By Zsombor Peter - February 10, 2013
A U.S. Justice Department document that says America can legally order the killing of its citizens if they are believed to be al-Qaida leaders uses the devastating and illegal bombing of Cambodia in the 1960s and ’70s to help make its case.
American broadcaster NBC News first reported on the “white paper”—a summary of classified memos by the U.S. Justice Department’s Office of Legal Council—on Monday.
The 16-page paper makes a legal case for the U.S. government’s highly controversial use of unmanned drones to kill suspected terrorists, including some U.S. citizens. In making its argument, the document brings up the U.S.’ bombing of Cambodia—which claimed thousands of innocent lives in the pursuit of North Vietnamese forces—to argue for the right to go after its enemies in neutral countries.
“The Department has not found any authority for the proposition that when one of the parties to an armed conflict plans and executes operations from a base in a new nation, an operation to engage the enemy in that location cannot be part of the original armed conflict,” the paper reads. “That does not appear to be the rule of the historical practice, for instance, even in a traditional international conflict.”
To help make its case, the Justice Department cites an address then-U.S. State Department legal adviser John Stevenson delivered to the New York Bar Association in 1970 regarding the U.S.’ ongoing military activity in Cambodia.
Mr. Stevenson, the white paper summarizes, argued “that in an international armed conflict, if a neutral state has been unable for any reason to prevent violations of its neutrality by the troops of one belligerent using its territory as a base of operations, the other belligerent has historically been justified in attacking those enemy forces in that state.”
In other words, Mr. Stevenson, speaking on the U.S. bombing of Cambodia, said history gave the U.S. the right to bomb a country that could not keep the U.S.’ enemies out.
The Justice Department is now using that argument to help make its case for killing suspected al-Qaida leaders of U.S. citizenship abroad.
The U.S. Embassy in Phnom Penh declined to comment.
Beginning in 1965, the U.S. bombed North Vietnamese forces taking refuge in eastern Cambodia for years without congressional approval. By the time Congress put an end to the bombings in 1973, more than 230,000 sorties over the country had dropped some 2.75 million tons of ordnance on more than 113,000 sites, many of them inaccurate. Casualty estimates of that time range from 5,000 Cambodians to half a million, while bombs that failed to explode on impact continue to kill unwitting farmers and children today.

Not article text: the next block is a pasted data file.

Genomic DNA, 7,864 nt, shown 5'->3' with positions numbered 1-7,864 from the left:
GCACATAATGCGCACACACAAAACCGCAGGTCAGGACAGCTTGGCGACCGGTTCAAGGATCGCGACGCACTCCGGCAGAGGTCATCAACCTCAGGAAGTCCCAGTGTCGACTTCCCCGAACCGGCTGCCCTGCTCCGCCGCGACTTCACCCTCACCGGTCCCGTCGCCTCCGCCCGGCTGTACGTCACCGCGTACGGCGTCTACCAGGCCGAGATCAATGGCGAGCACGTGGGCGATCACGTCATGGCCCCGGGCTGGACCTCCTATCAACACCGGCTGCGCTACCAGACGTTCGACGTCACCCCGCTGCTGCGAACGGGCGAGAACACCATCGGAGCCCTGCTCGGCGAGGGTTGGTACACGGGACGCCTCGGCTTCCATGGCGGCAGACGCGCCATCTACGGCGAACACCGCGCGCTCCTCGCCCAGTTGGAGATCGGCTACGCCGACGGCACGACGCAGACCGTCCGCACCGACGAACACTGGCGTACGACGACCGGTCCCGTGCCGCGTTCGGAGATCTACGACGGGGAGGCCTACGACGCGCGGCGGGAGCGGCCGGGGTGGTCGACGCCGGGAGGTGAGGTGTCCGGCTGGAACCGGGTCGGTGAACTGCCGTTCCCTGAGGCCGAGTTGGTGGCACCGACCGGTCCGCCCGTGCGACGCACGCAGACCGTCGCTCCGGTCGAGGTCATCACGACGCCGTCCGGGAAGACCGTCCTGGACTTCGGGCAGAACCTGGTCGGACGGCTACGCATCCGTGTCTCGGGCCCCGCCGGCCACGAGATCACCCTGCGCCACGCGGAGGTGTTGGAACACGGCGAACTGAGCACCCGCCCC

Some historians have also credited the U.S. bombing for driving large numbers of rural Cambodians into the arms of then-insurgent Khmer Rouge, whose brutal regime went on to claim another 1.7 million lives.
Council of Ministers spokesman Phay Siphan maintained the government’s position that the U.S. bombing of Cambodia was illegal.
“If you kill someone in another country, it’s illegal, unless you have their [the country’s] permission, that’s my opinion,” said Mr. Siphan.
But the U.S. military’s overwhelming force left Cambodia helpless to do anything about it, he added.
“They could do anything they like, legal or illegal; it is their interest,” Mr. Siphan said. “We [had] no ability to keep North Vietnamese out from the country because we were weak.”
He regretted the Justice Department’s decision to use the experience in its defense of U.S. drone strikes.
“I feel sorry that they use that argument,” he said.
Historian and Cambodia expert David Chandler questioned the Justice Department’s choice of years in the U.S.’ yearslong bombing campaign.
“Interesting that the 1970 bombing approved by [the late king and then-head of state Norodom] Sihanouk, and therefore perhaps ‘legal,’ are cited now rather than the hugely destructive 1973 bombings ceased by Congress, which were directed not against Vietnamese but against the Khmer Rouge with whom the U.S. was not at war,” he said by email.
“The point about the 1973 bombings is that they were what a U.S. general called the only war in town, as bombings of Vietnam had stopped following the agreement between the U.S. and Vietnam,” he said. “They were horrible and inexcusable, or excusable only in the sense that they postponed the [Khmer Rouge] victory by at least a year.”
The Khmer Rouge finally overran the U.S.-backed Lon Nol regime in 1975.
Historian Ben Kiernan and others have partly blamed U.S. bombings for what followed.
“Civilian casualties in Cambodia drove an enraged populace into the arms of an insurgency that had enjoyed relatively little support until the bombing began, setting in motion the expansion of the Vietnam War deeper into Cambodia, a coup d’etat in 1970, the rapid rise of the Khmer Rouge, and ultimately the Cambodian genocide,” he wrote in a 2006 article for Toronto-based The Walrus magazine.
At his confirmation hearing for Secretary of State last month, John Kerry reconfirmed his opinion that the U.S.’ bombing of Cambodia was illegal.
Cambodia has also brought up the bombing in lobbying the U.S. to forgive $274 million in debt—since grown to $445 million with interest—wracked up by the Lon Nol regime, but yet to no avail.
Soon after NBC News released the white paper citing the bombing of Cambodia, the White House reversed course by announcing that it would brief members of Congress on the classified memos.